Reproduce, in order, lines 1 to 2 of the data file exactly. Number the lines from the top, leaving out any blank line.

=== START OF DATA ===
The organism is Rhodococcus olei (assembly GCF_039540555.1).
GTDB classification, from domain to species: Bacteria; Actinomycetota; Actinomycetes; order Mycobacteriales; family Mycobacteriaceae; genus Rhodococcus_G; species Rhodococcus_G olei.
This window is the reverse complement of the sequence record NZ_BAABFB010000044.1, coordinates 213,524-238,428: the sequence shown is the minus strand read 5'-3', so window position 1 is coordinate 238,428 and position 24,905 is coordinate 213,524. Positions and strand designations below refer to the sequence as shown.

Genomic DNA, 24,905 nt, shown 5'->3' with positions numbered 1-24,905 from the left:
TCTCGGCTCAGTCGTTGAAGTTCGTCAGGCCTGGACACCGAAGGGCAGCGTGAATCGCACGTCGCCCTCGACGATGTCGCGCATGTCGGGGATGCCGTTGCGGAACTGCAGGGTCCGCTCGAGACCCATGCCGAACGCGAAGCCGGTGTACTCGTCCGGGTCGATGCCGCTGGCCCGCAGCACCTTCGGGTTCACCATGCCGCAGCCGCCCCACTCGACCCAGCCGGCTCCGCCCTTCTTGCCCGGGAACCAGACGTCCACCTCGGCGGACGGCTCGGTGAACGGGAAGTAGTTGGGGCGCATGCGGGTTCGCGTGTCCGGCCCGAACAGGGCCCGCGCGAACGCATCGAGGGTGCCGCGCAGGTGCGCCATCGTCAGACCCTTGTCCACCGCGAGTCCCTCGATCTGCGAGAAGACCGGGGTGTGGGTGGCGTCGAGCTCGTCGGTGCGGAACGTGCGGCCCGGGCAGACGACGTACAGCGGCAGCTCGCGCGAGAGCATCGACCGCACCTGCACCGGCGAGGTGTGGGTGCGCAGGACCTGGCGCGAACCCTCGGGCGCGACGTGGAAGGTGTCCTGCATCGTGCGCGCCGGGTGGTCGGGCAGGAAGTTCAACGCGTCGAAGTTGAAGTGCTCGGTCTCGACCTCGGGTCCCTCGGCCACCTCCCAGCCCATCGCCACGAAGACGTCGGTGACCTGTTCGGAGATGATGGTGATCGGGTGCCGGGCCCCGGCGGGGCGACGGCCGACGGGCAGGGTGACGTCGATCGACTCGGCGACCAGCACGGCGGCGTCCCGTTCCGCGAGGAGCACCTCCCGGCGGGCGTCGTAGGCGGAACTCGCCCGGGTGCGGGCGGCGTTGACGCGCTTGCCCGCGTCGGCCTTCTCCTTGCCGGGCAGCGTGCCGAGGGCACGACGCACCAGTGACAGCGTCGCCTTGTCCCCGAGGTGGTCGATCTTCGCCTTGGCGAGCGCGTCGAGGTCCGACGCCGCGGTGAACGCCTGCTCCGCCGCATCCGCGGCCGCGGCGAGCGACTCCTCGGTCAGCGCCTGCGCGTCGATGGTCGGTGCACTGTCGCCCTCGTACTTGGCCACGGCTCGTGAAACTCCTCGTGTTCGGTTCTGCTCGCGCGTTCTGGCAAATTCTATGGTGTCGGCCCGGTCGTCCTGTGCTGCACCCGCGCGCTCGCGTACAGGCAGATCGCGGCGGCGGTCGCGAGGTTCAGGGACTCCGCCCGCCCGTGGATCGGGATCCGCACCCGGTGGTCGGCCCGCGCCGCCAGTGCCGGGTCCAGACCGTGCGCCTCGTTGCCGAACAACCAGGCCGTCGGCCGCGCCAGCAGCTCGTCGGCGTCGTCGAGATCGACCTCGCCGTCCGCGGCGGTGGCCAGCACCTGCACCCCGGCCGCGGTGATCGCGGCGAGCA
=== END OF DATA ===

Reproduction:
The organism is Rhodococcus olei (assembly GCF_039540555.1).
GTDB classification, from domain to species: Bacteria; Actinomycetota; Actinomycetes; order Mycobacteriales; family Mycobacteriaceae; genus Rhodococcus_G; species Rhodococcus_G olei.